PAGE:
I wonder how many distilleries in Speyside we could cycle to in one day..?’ It was a throwaway thought at first – a flight of fancy inspired by sunny days and a casual conversation about whisky and cycling.
But, once the idea was out there, it was too good to ignore. The transition from brain to execution was swift. A date was fixed. A state-of-the-art bike and a bespoke Society cycling jersey followed.
Then came the route and the narrowing down of the concept; the trip would start in Benromach in Forres and end up at Glenlivet, passing by 37 working distilleries along the way. Our writer’s challenge would be to cycle to as many open distilleries as possible and collect a miniature from each, all in the space of one day.
Before long, it was time to saddle up and hit the road…
9am: Forres to Elgin, 17.3 miles
At Benromach, the starting point for my whirlwind bicycle tour of Speyside, distillery manager Keith Cruickshank shows me around the distillery’s revamped visitor’s centre. As he does so, his colleague Sandy Forsyth, head guide at the Benromach visitor centre, arrives on his bike to start his day’s work. Keith introduces us. “This guy’s cycling around all the open distilleries between here and Glenlivet,” he says, pointing to me. Sandy looks at me as if I must be crazy. As the rain starts to fall outside, I’m inclined to agree.
9.30am: The initial route from Forres east to Elgin makes for perfect cycling, despite the driving rain. With a slight tailwind, I’m soon sailing along the flat back roads and savouring the views, interrupted only when I have to shout a warning to some youngsters who are skiing up and down the road ahead of me. Yes, skiing. And I’ve not even touched a drop of whisky.
10.30am: At Elgin, I stop in at Glen Moray, the only one of the eight distilleries in and around town open to the public. It has none of the touristy airs and graces of other more picturesque locations. Here, your tour guide is likely to be the stillman or mashman, so visitors are in for an authentic experience. It’s still early and there’s not much life about the place yet, so I pick up a miniature and press on south towards Rothes.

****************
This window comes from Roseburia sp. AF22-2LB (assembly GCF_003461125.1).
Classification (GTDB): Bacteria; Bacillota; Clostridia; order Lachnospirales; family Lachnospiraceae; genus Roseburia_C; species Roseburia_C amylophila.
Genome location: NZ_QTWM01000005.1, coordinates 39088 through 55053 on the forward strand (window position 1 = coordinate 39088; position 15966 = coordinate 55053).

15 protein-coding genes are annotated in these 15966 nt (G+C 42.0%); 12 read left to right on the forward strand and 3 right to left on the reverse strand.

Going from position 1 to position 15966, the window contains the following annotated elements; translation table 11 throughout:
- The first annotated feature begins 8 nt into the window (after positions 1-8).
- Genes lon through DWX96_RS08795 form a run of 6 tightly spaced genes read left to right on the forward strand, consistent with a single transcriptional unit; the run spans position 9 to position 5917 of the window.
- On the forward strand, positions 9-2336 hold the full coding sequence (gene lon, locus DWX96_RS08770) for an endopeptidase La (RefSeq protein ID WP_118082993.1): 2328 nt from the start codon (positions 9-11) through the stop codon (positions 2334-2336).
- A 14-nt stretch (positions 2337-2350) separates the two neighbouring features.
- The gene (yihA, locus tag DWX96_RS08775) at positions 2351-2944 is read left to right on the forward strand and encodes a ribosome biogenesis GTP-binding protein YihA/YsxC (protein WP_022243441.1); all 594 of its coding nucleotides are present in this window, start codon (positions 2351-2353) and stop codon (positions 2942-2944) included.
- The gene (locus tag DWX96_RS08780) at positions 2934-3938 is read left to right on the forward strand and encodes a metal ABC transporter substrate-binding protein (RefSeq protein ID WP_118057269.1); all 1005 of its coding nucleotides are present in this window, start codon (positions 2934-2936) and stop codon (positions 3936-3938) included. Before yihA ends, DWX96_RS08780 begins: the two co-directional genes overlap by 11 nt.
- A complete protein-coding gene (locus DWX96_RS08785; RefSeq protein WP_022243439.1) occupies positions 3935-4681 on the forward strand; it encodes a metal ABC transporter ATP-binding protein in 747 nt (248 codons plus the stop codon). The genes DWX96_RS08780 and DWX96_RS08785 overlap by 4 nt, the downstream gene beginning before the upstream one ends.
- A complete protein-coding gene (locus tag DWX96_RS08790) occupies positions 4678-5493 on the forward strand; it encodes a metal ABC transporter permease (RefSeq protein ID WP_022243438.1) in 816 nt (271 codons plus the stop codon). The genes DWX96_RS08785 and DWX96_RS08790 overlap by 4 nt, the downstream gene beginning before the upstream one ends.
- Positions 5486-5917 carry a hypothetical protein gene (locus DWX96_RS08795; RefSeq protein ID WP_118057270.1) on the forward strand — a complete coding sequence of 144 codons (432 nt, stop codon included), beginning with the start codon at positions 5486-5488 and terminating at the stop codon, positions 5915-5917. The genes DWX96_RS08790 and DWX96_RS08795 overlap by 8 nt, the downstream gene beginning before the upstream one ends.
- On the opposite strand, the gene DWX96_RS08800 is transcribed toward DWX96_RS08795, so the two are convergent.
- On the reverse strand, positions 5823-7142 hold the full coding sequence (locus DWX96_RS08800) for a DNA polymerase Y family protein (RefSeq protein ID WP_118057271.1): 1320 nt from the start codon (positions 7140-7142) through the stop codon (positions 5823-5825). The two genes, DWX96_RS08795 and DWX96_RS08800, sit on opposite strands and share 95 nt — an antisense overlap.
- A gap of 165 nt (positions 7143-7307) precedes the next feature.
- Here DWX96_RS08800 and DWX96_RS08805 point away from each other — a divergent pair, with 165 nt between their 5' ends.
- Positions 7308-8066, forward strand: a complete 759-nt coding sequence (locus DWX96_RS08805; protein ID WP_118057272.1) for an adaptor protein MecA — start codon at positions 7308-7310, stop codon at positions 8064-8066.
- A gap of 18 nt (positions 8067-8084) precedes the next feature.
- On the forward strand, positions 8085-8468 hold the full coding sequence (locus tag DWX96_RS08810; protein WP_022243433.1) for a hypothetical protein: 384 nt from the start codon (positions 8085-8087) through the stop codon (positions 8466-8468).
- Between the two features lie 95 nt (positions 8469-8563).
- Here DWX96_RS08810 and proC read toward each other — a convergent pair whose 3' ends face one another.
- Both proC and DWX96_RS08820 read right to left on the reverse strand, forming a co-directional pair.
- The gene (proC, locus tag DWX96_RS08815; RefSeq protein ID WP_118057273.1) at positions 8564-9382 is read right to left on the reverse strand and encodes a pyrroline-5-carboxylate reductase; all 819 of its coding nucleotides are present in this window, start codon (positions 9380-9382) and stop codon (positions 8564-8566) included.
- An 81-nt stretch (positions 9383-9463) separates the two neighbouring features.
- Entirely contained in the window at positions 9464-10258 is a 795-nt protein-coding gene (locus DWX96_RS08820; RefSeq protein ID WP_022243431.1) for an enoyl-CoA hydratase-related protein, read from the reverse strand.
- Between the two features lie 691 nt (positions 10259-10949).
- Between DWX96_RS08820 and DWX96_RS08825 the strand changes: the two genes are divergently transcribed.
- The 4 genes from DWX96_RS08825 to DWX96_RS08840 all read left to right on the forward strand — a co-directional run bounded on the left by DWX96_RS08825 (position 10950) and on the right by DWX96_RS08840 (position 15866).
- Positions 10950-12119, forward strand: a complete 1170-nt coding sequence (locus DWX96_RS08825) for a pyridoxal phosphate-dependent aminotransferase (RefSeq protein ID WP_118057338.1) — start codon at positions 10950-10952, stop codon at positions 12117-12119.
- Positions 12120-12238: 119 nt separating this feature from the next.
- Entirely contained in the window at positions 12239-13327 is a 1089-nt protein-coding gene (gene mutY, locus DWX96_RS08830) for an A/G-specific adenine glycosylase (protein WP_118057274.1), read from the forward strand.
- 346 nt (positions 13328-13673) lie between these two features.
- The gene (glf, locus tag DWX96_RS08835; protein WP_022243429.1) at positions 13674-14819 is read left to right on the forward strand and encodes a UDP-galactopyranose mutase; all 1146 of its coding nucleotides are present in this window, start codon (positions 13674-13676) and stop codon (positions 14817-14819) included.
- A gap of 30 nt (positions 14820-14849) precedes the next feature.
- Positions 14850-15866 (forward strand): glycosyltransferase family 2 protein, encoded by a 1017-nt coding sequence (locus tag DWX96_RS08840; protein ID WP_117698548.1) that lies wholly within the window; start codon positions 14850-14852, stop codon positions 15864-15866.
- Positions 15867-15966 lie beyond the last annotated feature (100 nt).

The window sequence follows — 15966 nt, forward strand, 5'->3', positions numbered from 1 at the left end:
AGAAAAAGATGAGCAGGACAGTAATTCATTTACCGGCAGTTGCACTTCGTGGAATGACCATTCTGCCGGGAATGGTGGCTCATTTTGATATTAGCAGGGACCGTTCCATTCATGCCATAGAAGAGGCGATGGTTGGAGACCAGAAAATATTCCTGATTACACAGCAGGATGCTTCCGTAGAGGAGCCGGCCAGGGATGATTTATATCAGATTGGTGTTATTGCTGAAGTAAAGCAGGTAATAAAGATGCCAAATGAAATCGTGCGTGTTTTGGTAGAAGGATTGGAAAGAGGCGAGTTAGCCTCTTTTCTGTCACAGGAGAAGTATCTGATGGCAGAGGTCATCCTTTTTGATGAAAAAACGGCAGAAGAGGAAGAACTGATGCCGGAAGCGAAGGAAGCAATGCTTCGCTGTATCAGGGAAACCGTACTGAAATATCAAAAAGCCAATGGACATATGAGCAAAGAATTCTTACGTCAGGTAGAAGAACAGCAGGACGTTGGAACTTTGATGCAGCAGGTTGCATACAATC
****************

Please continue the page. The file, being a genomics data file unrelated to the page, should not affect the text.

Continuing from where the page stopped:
10.40am: Elgin to Rothes, 10.4 miles
The rain is now falling so hard it’s hurting my eyes, and the spray from passing trucks – mostly Chivas, as far as I can tell – isn’t helping my mood. I decide to take the direct route to Rothes, down the A941, rather than the back roads.
11.30am: It’s a relief to get into Rothes, and the sanctuary of Glen Grant’s modern visitor centre. It’s certainly impressive and has been awarded the top ranking of five stars by VisitScotland. The visitor centre has the feeling more of a spa than a distillery. I could do with some therapy at this point, but the manager sees that I’m more in need of a glass of water than a dram, and dashes off to oblige.
11:40am: Rothes to Keith, 11.8 miles
From this point, heading east from Rothes to Keith, I cross the Spey for the first time, at Boat O’ Brig. Distilleries dot the landscape. Glen Spey, Speyburn, Auchroisk and Glentauchers fill the air with the aroma of distilling. The rain is easing off and I’m looking forward to a lunch stop in Keith, after a visit to Strathisla.
12:10pm: Strathisla is said to be the oldest distillery in the north of Scotland and attracts legions of international Chivas fans. I have a quick chat with Jeanett Grant, visitor centre manager, who is busy booking in the next tour group. The visitors look at a dripping cyclist, clacking precariously around the polished floorboards on his cleated shoes, with a mixture of bemusement and sympathy.
Over lunch in Keith, I assess my progress – I’ve racked up 40 miles on the clock. I am just about halfway there and a whole five minutes ahead of schedule at this point. Time to fuel up with a bowl of kedgeree and a slice of cake.
1:20pm: Keith to Dufftown, 10.9 miles
Having stopped long enough to dry out and stiffen up, getting back on the bike for the stretch to Dufftown is a bit of a test. Once I get warmed up, it’s not so bad and, before too long, I see the first signs for Glenfiddich.
2.00pm: It is 40 years now since William Grant & Sons led the industry by opening the first distillery visitor centre and, even on a dreich Thursday afternoon, the entire complex is heaving with people. Apparently, the centre sees around 80,000 visitors a year through the gates, from more than 100 countries. There seems to be a good smattering of them around today. It’s an impressive operation, but I grab my miniatures and head on.
2.30pm: Dufftown to Craigellachie, 6.4 miles